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Santa Marta Holidays

Santa Marta holidays

Santa Marta is located on Colombia’s Caribbean coast and is South America’s oldest surviving city. Despite its antiquity, it only has a modest colonial quarter and lacks the charm and beauty of Cartagena further along the coast. It mainly serves as a convenient gateway for the two nearby showpieces - the stunning Tayrona National Park and the challenging and impressive Ciudad Perdida (Lost City) trek.

Rodrigo de Bastidas planted a Spanish flag here in 1525. He deliberately chose a site at the foot of the Sierra Nevada, close to the gold treasures of the indigenous Tayronas.  The plundering soon began. By the end of the 16th century the Tayronas had been completely wiped out and the majority of their gold objects were in the Crown’s coffers.  Descendants of the Tayrona Indians still inhabit the rugged mountains of the Sierra Nevada and cling to their ancient ways. There are four unique, separate but related tribes; the Arhuaco (or Ika), Wiwa, Kogi, and Kankuamo.

Santa Marta

Holidays In Santa Marta

Santa Marta was engaged in a war with the Tayronas and was regularly ransacked by pirates. It did not have many glorious moments in its colonial history and was soon over-shadowed by its younger, more progressive neighbour, Cartagena. An important date in Santa Marta’s history is 17 December 1830, when the great liberator Simón Bolívar died here after bringing independence to six Latin American countries.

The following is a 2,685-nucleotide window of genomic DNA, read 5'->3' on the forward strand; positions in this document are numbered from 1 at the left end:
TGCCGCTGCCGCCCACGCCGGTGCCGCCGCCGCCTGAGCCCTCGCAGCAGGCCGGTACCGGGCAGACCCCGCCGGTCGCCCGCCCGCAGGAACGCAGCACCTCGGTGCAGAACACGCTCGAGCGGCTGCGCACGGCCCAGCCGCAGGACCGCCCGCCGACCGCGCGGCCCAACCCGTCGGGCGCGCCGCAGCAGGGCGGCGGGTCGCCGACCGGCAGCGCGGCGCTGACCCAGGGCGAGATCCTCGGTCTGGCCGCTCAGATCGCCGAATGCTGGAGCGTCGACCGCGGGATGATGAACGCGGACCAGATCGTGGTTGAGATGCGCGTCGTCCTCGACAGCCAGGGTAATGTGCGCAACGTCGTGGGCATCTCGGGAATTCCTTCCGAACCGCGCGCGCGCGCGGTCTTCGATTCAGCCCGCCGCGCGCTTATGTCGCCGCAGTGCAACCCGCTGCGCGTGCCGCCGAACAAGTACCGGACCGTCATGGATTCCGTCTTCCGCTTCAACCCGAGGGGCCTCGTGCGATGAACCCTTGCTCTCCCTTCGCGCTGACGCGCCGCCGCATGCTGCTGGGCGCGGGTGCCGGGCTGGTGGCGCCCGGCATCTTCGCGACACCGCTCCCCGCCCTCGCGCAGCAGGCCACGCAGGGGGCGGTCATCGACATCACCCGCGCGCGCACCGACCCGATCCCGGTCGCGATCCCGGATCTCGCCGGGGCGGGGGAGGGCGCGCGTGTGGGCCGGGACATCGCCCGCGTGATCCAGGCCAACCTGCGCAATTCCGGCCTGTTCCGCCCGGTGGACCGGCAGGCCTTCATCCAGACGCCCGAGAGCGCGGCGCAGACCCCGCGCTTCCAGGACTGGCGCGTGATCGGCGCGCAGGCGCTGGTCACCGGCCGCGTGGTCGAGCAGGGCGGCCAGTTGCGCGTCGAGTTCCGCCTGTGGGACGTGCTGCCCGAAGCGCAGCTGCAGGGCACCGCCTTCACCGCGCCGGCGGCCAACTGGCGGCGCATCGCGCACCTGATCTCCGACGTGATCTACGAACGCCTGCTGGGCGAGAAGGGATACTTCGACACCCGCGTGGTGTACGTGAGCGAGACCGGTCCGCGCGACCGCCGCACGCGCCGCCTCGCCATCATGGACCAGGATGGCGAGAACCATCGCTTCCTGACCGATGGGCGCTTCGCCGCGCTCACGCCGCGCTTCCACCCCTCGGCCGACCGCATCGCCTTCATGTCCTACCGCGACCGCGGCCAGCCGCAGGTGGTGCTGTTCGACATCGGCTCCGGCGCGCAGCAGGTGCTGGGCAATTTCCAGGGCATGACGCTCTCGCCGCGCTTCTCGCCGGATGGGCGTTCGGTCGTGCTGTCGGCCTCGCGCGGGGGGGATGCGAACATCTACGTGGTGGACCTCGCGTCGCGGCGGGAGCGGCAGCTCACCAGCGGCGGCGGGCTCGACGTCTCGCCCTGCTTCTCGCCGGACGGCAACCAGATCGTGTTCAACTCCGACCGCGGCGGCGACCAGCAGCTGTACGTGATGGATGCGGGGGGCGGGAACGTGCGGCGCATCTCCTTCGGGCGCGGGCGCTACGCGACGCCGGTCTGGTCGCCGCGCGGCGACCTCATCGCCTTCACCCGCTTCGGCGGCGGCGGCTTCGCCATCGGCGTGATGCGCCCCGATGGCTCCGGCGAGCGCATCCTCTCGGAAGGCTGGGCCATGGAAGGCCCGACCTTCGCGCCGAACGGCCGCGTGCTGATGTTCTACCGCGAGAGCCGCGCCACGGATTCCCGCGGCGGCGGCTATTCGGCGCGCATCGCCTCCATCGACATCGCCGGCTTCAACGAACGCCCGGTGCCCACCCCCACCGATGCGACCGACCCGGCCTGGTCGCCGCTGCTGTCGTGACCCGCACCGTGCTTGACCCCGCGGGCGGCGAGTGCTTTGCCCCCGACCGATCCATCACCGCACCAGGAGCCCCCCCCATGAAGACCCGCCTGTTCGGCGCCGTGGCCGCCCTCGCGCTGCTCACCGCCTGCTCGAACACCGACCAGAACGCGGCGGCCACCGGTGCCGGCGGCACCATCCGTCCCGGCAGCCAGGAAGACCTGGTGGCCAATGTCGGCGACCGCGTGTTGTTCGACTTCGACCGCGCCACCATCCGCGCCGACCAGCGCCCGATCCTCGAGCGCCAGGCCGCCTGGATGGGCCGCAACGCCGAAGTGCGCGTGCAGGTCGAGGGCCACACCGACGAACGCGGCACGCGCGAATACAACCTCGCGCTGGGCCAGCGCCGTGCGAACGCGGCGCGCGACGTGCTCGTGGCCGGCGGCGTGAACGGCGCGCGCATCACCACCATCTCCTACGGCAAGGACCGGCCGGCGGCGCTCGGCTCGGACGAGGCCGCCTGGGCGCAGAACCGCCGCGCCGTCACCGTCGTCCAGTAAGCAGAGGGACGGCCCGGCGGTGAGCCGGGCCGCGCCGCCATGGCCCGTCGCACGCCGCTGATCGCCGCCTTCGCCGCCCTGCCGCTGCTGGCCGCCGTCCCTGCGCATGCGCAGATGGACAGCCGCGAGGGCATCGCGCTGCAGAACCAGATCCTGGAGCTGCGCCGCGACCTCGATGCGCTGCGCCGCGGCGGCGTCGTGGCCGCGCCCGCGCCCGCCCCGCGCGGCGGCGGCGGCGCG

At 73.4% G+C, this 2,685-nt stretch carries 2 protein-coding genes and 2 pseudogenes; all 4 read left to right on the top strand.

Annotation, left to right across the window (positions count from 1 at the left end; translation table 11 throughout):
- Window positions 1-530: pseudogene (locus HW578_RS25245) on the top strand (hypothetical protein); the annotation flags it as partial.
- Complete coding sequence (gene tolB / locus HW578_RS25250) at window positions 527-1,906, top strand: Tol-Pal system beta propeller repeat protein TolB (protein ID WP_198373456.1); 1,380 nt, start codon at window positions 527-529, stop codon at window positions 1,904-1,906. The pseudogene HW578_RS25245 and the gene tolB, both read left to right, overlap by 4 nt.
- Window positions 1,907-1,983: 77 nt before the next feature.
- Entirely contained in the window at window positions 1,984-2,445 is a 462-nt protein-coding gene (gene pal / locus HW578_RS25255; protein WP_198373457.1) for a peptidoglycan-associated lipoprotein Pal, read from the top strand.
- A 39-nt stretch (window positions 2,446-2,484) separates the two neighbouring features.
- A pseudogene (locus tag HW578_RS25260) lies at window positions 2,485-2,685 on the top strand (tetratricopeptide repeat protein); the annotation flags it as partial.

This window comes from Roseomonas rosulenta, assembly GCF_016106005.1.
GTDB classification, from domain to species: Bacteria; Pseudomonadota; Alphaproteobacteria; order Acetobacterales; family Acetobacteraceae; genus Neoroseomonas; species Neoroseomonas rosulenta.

Parque de los Novios serves as an informal gathering place for both young and old. It has great, atmospheric restaurants to suit all budgets. A marina has also been added in recent years. Santa Marta and nearby El Rodadero are both popular with Colombian holidaymakers. Taganga is an attractive horseshoe-shaped bay 3 miles northeast of Santa Marta. It is popular with backpackers and divers, and has developed a reputation as a party resort. Nearby, 9 miles southeast of Santa Marta, perched high in the Sierra Nevada, is a peaceful mountain village called Minca. It is a good place to escape the heat and also serves as a haven for bird-watching, offering over 300 species. The town of Palomino has an attractive beach where Wayuu fishermen use traditional nets.

The climate is hot, the heat drier than Cartagena, although the evening sea breeze cools the city. Santa Marta is just a short flight from Bogotá. From Santa Marta you can continue to Cartagena, which is approximately 4 hours by road. There are frequent flights from Cartagena back to Bogotá. 

For additional highlights of Santa Marta, click here.




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